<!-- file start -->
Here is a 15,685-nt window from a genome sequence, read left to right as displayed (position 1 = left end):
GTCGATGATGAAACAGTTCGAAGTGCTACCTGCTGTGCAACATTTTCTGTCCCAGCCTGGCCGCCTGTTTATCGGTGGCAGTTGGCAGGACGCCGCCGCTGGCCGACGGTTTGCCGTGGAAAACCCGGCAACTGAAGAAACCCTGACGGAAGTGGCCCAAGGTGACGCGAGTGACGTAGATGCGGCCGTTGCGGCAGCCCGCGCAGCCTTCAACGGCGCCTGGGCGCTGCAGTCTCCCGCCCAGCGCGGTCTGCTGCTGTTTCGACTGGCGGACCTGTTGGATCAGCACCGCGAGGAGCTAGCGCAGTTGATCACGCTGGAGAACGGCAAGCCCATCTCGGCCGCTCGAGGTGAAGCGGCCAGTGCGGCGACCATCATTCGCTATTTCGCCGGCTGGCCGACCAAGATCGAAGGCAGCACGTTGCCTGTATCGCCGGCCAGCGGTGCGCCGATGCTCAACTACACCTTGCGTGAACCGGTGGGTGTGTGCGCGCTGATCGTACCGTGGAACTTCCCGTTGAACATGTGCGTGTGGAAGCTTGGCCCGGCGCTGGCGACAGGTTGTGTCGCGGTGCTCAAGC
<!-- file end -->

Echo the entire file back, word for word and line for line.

Here is a 15,685-nt window from a genome sequence, read left to right as displayed (position 1 = left end):
GTCGATGATGAAACAGTTCGAAGTGCTACCTGCTGTGCAACATTTTCTGTCCCAGCCTGGCCGCCTGTTTATCGGTGGCAGTTGGCAGGACGCCGCCGCTGGCCGACGGTTTGCCGTGGAAAACCCGGCAACTGAAGAAACCCTGACGGAAGTGGCCCAAGGTGACGCGAGTGACGTAGATGCGGCCGTTGCGGCAGCCCGCGCAGCCTTCAACGGCGCCTGGGCGCTGCAGTCTCCCGCCCAGCGCGGTCTGCTGCTGTTTCGACTGGCGGACCTGTTGGATCAGCACCGCGAGGAGCTAGCGCAGTTGATCACGCTGGAGAACGGCAAGCCCATCTCGGCCGCTCGAGGTGAAGCGGCCAGTGCGGCGACCATCATTCGCTATTTCGCCGGCTGGCCGACCAAGATCGAAGGCAGCACGTTGCCTGTATCGCCGGCCAGCGGTGCGCCGATGCTCAACTACACCTTGCGTGAACCGGTGGGTGTGTGCGCGCTGATCGTACCGTGGAACTTCCCGTTGAACATGTGCGTGTGGAAGCTTGGCCCGGCGCTGGCGACAGGTTGTGTCGCGGTGCTCAAGC